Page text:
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THE RECALL CAMPAIGN

Schwarzenegger Becomes the GOP's Green Candidate

He's in step with many voters, but not Bush, on environment. He may retrofit his Hummer.

September 07, 2003|Kenneth R. Weiss and Miguel Bustillo | Times Staff Writers

Arnold Schwarzenegger, long associated with one of the least environmentally friendly cars, is talking about retrofitting his Hummer to run on clean-burning hydrogen. The move is symbolic of a platform intended to appeal to voters in a state that has been at the forefront of environmental protection.

With Robert F. Kennedy Jr., one of the nation's most prominent environmental activists and a cousin of Schwarzenegger's wife, advising him on strategy, the film star is crafting a set of positions at odds with the Bush administration on a broad range of issues, from logging in the Sierra Nevada to controlling greenhouse gases from cars and trucks.

As the leading candidates in the Oct. 7 recall election articulate where they stand on a variety of environmental issues in California, Schwarzenegger's views are closer to those of liberal rivals than of his two Republican competitors.

Peter V. Ueberroth, for example, has distanced himself from a new state law, embraced by Schwarzenegger, that will require cars and trucks to emit less carbon dioxide to combat global warming. Ueberroth argues that the new pollution controls "would make automobile ownership more expensive."

Further to the right, Republican state Sen. Tom McClintock ridicules the law that targets global warming. He defends the rights of timber companies to harvest trees as they see fit on their own land and has publicly called for disbanding the California Coastal Commission, which regulates seaside development.

Lt. Gov. Cruz Bustamante, the Democrats' top choice to replace Gov. Gray Davis if he is recalled, would strengthen the Coastal Commission. As state Assembly speaker, he made appointments to the commission and other panels that were praised by conservationists. But he disappointed environmentalists with his positions on pesticides and other issues important to the agricultural industry, the leading political force in his Fresno-area district.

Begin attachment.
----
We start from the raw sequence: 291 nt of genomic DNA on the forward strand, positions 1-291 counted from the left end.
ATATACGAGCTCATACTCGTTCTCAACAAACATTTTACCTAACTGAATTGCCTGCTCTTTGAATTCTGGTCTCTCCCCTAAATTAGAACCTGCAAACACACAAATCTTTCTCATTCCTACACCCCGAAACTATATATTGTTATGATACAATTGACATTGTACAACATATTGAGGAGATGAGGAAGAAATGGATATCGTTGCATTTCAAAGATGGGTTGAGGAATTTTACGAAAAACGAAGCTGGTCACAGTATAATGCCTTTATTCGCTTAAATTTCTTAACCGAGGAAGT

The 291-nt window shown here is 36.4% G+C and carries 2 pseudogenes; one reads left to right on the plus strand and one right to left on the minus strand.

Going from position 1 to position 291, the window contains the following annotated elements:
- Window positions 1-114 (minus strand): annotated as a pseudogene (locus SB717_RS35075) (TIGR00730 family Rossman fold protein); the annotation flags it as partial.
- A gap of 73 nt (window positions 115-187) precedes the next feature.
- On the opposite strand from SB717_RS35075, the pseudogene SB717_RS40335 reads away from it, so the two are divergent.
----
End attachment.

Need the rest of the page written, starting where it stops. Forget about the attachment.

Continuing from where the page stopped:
At the opposite end of the spectrum from McClintock, Peter Camejo of the Green Party and independent candidate Arianna Huffington are striving to woo disaffected voters with bold environmental promises. On forest protection, Camejo wants a shift to "tree farms" to spare old-growth forests; Huffington proposes that the state buy them outright.

The major candidates and Davis come closest to agreement on the issue of oil drilling off the California coast. All have expressed objections to more drilling.

Davis has been reaching out to conservation-minded voters who complained of getting the cold shoulder from a governor they had supported in two elections.

In recent weeks, he has signed legislation making California the first state to ban toxic flame retardants widely used in the manufacture of furniture and computers. While he poses for pictures at scenic coastal sites, his Cabinet members are working on two expensive land acquisitions to preserve the Ballona Wetlands on the Los Angeles coast and the inland hills of the Ahmanson Ranch in Ventura County.

So far, most mainstream environmental groups are opposing the recall -- not because they are devoted to Davis, but because they believe the recall aims to undermine government and its role in regulating pollution.

"We believe it's an assault on government's ability to protect people and it's an abuse of the political process," said Carl Pope, executive director of the Sierra Club. "It's not because Gray Davis is John Muir. Gray Davis is not John Muir."

Numerous polls have shown that Californians care more about the environment than people elsewhere in the country. The state's voters feel deeply protective of their coastlines, mountains and rivers, regardless of whether they are Democrats, Republicans or independents.

The result is a state government that often imposes stronger rules than the federal government on air pollution, coastal development and wildlife protection.

"The environment does play differently in California than the rest of the country," said Stephen Hayward, a senior fellow at the Pacific Research Institute who has advised President Bush on environmental issues. "Swing voters, the people who make a difference in elections, often look at the environment as one of the top issues in California."

But California is not monolithic when it comes to environmental sentiments.

Bustamante, from the conservative Central Valley, is making bows to environmentalists on the coast while trying to retain the loyalty of voters in his home region.

As lieutenant governor, Bustamante said, he pushed the State Lands Commission to adopt easements across beaches to make sure the public retained its right to sit on the dry sand. Those easements were offered by oceanfront homeowners in exchange for the right to build on the beach -- and the easements would have expired if the Lands Commission didn't adopt them.

"As a state, we must move to open these access ways and make certain our beaches are clean, safe and open for all Californians to enjoy," he said.

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